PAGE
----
A green space for urban gardeners

I’ve got the blues… hope it’s not too much of a good thing

Three shades of blue.

Three shades of blue in a past garden. Even more blue varieties will abound this year, punctuated with yellow, green and orange.

In my mind’s eye, the idea of a monochromatic garden is very intriguing, entrancing even. All-white gardens are quite the rage in certain circles, and, with my adoration of blue flowers, I’ve been oh-so tempted to create an all-blue fantasy.

But I think the reality would be far less satisfying than the dream. Recently, a fellow gardener who shares my love of blue said that if she had her druthers, some day she’d plant a garden of blues and purples… And white. Instinctively she knows that as beautiful as blue is, it needs to be set off by a contrasting shade to really wow.

One year I did blue, with a little bit of yellow for emphasis, and I still felt there was something lacking. That’s why even though blues will make up the bulk of my planters, I want to layer in lesser degrees of other colors for contrast, to show the blues off to more spectacular effect. So, I’ll start with blue and then step down with yellow, green, and red/orange.

But in looking at the 72-peat-pellet mini-greenhouse solely planted with blue seeds, I’m wondering if I may have gone overboard in the dominant color department.

My blue seeds are: Himalayan blue poppy, Bachelor’s buttons blue boy, Tweedia sky blue, Petunia ultra sky blue, Morning glory Picotee blue, Wildflower Texas bluebonnet, Cupid’s dart blue, Morning glory heavenly blue, Forget-me-not blue bird, Lobelia crystal palace, and Petunia pearls royal blue. And that doesn’t include the plants I ordered. I must admit I’ve lost track of just what flowers that shipment will include. I know there is blue Lisianthus and Salvia…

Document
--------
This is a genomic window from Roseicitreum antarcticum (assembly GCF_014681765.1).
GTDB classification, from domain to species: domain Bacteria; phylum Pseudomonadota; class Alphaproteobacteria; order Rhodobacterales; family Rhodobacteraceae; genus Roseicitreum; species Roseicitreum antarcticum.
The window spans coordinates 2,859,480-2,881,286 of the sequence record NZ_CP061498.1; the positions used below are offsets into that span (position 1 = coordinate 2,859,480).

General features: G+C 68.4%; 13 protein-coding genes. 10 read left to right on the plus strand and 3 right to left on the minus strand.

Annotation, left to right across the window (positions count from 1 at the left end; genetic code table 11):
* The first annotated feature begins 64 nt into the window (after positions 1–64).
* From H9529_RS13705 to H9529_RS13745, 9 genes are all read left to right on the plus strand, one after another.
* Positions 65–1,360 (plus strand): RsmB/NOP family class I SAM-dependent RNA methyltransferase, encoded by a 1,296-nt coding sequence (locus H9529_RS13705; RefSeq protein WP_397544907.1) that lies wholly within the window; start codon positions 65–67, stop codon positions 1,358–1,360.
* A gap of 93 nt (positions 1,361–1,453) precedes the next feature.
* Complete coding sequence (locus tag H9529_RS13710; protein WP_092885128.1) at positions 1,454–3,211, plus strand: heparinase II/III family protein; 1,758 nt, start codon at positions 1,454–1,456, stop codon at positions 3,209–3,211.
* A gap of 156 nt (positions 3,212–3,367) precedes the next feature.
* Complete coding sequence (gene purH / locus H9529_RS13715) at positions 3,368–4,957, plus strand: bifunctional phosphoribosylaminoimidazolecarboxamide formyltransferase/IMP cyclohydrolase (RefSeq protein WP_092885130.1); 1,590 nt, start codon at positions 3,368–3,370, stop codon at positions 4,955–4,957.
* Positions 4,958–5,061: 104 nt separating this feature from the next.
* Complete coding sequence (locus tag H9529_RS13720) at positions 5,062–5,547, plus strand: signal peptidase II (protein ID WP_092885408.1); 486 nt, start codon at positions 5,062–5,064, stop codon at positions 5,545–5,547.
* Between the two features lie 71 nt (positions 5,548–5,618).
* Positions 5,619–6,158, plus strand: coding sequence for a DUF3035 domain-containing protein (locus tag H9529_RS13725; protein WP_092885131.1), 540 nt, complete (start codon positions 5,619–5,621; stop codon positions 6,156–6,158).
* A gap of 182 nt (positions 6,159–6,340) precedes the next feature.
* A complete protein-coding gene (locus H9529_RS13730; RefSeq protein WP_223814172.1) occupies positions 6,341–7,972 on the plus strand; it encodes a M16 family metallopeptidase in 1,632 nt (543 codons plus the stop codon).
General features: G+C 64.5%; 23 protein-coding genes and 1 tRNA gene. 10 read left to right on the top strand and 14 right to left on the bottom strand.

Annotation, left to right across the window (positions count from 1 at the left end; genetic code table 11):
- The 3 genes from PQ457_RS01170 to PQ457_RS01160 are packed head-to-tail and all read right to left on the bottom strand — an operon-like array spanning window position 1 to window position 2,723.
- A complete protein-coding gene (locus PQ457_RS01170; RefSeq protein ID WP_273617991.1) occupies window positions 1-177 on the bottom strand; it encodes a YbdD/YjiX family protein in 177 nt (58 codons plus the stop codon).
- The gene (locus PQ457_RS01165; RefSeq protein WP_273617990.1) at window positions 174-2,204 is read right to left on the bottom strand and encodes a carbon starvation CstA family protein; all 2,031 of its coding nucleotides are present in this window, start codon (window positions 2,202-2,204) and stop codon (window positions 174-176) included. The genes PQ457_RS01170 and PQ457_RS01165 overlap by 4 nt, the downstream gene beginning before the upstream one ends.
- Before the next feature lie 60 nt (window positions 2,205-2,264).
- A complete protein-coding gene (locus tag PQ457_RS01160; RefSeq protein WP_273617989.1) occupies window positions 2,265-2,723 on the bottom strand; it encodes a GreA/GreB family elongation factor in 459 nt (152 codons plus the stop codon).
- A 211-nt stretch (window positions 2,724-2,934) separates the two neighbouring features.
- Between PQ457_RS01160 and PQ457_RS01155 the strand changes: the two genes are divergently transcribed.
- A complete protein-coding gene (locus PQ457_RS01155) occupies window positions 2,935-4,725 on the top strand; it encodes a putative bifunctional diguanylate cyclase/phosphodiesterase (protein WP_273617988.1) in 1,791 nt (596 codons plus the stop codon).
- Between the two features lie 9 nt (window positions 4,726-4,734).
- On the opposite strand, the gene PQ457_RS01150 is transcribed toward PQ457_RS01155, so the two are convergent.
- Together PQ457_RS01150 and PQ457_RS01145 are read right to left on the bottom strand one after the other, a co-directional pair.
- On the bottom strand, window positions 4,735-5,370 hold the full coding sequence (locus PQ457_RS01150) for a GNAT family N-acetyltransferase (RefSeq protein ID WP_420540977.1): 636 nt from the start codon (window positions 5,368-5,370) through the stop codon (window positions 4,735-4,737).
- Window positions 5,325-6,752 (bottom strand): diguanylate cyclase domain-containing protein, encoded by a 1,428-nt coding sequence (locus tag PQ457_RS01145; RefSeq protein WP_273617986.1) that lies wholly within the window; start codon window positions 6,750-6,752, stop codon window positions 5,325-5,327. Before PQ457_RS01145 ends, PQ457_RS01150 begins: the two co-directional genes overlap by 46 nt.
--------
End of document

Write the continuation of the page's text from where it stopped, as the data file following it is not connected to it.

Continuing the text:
IĀ  only planted six varieties of yellow, green and red/orange flowers combined! I hope they won’t be overwhelmed by all the blue. (Hopefully, the aforementioned delivery will also include more flowers in my contrasting colors.)

Wait… I ordered lavender, too.

Ah well, the good thing about a garden is you can just keep tinkering until you get it like you want.

[Thanks for visiting City Diggity, please check out my archives for previous posts that you can take into your garden. And don’t forget to leave a comment; I want to know how your garden grows.]


  Christine wrote @

Thanks for visiting and leaving a kind comment. I don’t think your garden will be too blue šŸ™‚ gardens often have a predominant colour at different times of the year (apart from green of course!) in spring ours is yellow with primroses and daffodils but later that changes to blue with forget me nots and bluebells. It will change again when the geraniums flower. Happy gardening.

  Stephanie wrote @

Hi Avis, Blue will definitely make your garden look calm and sweet. I think you love blue right? Like this blog is blue šŸ™‚ I believe every kind of blue flower has their own unique tone. I look forward to seeing your garden all filled with blue flowers. I can imagine it will make a statement! Now I am learning something new from you… focus on one colour. And, with the lavender fragrance going on… wonderful!

  Lynne wrote @

I did a white garden once. I love the blues and purples as well. Can’t wait to see the new garden.

  Zanthan Gardens wrote @

I have exactly the same problem. I love blue flowers and plant a lot of them. Sometimes I think I should add some yellows or pinks to brighten it up. But then they’d take up room I could be using for my favorite blues.

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